Murray filed papers in court that claim that Jackson could be found partially responsible for his own death. Attorney Michael Flanagan wants a judge to test again the residual substance contained in a bottle of propofol found in Jackson's room.
They say those results could prove whether the singer self-injected a fatal dose of propofol. If he did, the restitution order could be reduced.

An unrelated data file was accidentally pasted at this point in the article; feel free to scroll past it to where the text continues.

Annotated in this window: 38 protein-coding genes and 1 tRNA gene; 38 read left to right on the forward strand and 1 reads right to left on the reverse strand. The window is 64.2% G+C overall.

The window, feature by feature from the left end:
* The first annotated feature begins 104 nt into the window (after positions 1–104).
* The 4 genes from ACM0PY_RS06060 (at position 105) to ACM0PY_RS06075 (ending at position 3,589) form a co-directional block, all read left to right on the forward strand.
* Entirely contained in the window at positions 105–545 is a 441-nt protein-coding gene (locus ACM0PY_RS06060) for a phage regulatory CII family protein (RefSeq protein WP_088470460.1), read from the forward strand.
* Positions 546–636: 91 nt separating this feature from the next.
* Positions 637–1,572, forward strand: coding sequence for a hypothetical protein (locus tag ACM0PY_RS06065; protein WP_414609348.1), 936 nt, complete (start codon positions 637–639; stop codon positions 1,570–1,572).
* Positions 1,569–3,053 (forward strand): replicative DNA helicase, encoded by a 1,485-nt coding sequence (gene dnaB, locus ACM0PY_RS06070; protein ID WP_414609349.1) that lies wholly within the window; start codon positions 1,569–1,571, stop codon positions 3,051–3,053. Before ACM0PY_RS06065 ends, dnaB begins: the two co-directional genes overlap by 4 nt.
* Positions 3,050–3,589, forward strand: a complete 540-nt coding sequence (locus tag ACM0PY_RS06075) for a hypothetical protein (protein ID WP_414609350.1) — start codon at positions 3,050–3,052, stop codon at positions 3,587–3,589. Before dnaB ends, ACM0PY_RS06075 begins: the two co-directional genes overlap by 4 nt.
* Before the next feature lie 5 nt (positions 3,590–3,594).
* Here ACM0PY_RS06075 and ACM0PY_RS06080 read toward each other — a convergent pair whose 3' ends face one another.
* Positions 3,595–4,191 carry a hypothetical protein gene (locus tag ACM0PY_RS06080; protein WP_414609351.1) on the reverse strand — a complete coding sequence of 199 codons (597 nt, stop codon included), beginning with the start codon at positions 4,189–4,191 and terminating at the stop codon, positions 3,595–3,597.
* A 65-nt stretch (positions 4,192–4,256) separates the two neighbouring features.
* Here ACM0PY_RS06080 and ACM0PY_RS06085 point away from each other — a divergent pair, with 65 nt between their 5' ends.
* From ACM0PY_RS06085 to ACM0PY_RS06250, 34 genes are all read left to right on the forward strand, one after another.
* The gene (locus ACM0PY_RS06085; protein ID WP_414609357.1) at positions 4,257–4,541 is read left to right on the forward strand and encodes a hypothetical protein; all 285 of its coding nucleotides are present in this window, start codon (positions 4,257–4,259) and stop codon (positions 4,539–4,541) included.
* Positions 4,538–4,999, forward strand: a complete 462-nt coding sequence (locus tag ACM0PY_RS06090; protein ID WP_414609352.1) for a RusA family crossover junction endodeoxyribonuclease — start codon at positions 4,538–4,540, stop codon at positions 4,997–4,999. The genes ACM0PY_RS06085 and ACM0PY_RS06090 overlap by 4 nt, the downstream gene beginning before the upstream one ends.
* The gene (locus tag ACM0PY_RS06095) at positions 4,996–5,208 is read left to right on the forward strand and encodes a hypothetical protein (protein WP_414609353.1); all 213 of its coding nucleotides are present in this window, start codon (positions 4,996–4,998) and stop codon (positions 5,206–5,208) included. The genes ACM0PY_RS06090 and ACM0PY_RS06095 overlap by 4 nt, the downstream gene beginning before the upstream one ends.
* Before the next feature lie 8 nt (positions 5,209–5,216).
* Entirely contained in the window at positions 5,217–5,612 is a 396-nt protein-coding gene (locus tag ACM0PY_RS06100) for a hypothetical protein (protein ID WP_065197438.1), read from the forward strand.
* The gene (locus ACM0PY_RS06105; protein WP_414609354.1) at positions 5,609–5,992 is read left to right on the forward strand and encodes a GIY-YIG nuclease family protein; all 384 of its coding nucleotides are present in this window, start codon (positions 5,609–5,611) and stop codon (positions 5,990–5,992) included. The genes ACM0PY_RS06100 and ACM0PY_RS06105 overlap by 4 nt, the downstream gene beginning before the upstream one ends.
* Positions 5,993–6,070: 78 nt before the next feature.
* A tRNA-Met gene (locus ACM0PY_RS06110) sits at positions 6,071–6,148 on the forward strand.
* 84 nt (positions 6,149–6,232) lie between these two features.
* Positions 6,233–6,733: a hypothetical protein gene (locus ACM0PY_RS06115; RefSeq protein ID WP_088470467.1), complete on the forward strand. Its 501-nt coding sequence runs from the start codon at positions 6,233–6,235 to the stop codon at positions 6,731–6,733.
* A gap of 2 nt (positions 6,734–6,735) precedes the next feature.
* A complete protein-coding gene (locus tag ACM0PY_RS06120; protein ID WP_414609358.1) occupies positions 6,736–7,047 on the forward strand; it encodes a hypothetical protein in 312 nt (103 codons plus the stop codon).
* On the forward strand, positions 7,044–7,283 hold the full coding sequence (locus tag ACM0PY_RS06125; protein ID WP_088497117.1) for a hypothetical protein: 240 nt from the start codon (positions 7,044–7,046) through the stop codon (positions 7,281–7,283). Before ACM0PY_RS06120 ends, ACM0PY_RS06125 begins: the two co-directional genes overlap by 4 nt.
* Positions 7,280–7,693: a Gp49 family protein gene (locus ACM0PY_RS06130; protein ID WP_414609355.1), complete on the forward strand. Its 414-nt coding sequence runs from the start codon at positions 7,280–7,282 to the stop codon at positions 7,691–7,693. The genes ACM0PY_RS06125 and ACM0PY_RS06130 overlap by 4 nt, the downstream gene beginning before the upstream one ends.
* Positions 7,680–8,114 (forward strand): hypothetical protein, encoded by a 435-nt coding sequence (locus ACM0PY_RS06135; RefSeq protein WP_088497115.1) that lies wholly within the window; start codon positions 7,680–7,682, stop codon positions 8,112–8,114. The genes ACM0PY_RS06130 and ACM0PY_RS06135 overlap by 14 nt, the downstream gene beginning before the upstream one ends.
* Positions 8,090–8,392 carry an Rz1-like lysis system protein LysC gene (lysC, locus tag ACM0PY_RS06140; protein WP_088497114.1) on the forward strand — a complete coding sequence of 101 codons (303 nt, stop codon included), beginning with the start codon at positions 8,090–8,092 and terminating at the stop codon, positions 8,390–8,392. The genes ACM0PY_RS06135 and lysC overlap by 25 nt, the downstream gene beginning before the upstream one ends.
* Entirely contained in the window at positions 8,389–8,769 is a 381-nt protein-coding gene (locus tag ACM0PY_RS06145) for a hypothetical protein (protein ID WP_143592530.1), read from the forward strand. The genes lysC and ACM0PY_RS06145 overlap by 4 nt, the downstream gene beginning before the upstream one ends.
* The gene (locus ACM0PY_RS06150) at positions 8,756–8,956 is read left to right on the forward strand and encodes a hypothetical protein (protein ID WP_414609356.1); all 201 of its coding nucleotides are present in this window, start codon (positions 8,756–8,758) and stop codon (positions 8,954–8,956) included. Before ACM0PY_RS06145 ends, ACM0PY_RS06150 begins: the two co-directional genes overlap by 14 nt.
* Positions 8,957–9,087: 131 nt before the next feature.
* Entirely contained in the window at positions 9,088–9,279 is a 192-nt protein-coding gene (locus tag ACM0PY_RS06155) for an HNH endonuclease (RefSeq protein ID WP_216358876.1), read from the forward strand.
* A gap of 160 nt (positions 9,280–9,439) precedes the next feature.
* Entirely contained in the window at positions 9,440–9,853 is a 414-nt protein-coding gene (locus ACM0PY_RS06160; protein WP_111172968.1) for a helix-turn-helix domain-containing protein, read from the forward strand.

Prosecutors want Murray to pay Jackson's children more than $100 million in restitution based on the projected earnings of the "This Is It" tour, along with funeral and memorial service expenses.
A hearing on the matter is set for next week.
A jury found Murray guilty on Nov. 7 of involuntary manslaughter in the pop singer's death.